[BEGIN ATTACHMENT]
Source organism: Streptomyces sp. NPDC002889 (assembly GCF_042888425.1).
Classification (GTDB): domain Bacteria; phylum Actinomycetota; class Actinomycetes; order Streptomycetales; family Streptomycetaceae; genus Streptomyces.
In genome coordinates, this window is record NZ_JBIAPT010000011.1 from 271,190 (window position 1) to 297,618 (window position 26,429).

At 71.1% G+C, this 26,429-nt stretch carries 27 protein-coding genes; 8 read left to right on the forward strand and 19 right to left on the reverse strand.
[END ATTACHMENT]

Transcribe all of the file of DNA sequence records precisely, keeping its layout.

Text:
Source organism: Streptomyces sp. NPDC002889 (assembly GCF_042888425.1).
Classification (GTDB): domain Bacteria; phylum Actinomycetota; class Actinomycetes; order Streptomycetales; family Streptomycetaceae; genus Streptomyces.
In genome coordinates, this window is record NZ_JBIAPT010000011.1 from 271,190 (window position 1) to 297,618 (window position 26,429).

At 71.1% G+C, this 26,429-nt stretch carries 27 protein-coding genes; 8 read left to right on the forward strand and 19 right to left on the reverse strand.